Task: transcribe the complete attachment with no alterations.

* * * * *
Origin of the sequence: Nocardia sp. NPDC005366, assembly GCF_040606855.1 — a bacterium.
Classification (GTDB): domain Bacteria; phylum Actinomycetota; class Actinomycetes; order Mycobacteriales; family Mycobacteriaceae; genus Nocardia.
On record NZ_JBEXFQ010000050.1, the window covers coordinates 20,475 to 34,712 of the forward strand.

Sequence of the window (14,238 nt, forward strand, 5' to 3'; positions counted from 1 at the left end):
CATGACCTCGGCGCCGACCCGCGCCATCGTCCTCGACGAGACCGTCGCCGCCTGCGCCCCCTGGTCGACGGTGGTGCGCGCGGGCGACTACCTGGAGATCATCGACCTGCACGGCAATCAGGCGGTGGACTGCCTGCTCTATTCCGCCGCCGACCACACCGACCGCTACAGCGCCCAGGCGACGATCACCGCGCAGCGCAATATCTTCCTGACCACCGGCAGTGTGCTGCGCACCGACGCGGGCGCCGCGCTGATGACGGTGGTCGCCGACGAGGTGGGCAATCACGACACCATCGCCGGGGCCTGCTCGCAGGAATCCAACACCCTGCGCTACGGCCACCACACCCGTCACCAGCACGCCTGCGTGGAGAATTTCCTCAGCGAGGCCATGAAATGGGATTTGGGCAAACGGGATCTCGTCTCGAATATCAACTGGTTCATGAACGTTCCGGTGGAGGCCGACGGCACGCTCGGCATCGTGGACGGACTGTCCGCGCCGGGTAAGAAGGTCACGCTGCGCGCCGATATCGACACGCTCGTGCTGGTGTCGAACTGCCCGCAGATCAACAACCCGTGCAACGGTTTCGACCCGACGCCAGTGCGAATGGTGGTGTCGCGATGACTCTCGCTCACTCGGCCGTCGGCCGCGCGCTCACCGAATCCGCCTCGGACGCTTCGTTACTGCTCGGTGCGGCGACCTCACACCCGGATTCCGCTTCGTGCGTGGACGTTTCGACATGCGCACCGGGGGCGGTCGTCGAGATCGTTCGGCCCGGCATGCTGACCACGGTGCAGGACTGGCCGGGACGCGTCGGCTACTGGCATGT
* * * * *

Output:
Origin of the sequence: Nocardia sp. NPDC005366, assembly GCF_040606855.1 — a bacterium.
Classification (GTDB): domain Bacteria; phylum Actinomycetota; class Actinomycetes; order Mycobacteriales; family Mycobacteriaceae; genus Nocardia.
On record NZ_JBEXFQ010000050.1, the window covers coordinates 20,475 to 34,712 of the forward strand.

Sequence of the window (14,238 nt, forward strand, 5' to 3'; positions counted from 1 at the left end):
CATGACCTCGGCGCCGACCCGCGCCATCGTCCTCGACGAGACCGTCGCCGCCTGCGCCCCCTGGTCGACGGTGGTGCGCGCGGGCGACTACCTGGAGATCATCGACCTGCACGGCAATCAGGCGGTGGACTGCCTGCTCTATTCCGCCGCCGACCACACCGACCGCTACAGCGCCCAGGCGACGATCACCGCGCAGCGCAATATCTTCCTGACCACCGGCAGTGTGCTGCGCACCGACGCGGGCGCCGCGCTGATGACGGTGGTCGCCGACGAGGTGGGCAATCACGACACCATCGCCGGGGCCTGCTCGCAGGAATCCAACACCCTGCGCTACGGCCACCACACCCGTCACCAGCACGCCTGCGTGGAGAATTTCCTCAGCGAGGCCATGAAATGGGATTTGGGCAAACGGGATCTCGTCTCGAATATCAACTGGTTCATGAACGTTCCGGTGGAGGCCGACGGCACGCTCGGCATCGTGGACGGACTGTCCGCGCCGGGTAAGAAGGTCACGCTGCGCGCCGATATCGACACGCTCGTGCTGGTGTCGAACTGCCCGCAGATCAACAACCCGTGCAACGGTTTCGACCCGACGCCAGTGCGAATGGTGGTGTCGCGATGACTCTCGCTCACTCGGCCGTCGGCCGCGCGCTCACCGAATCCGCCTCGGACGCTTCGTTACTGCTCGGTGCGGCGACCTCACACCCGGATTCCGCTTCGTGCGTGGACGTTTCGACATGCGCACCGGGGGCGGTCGTCGAGATCGTTCGGCCCGGCATGCTGACCACGGTGCAGGACTGGCCGGGACGCGTCGGCTACTGGCATGT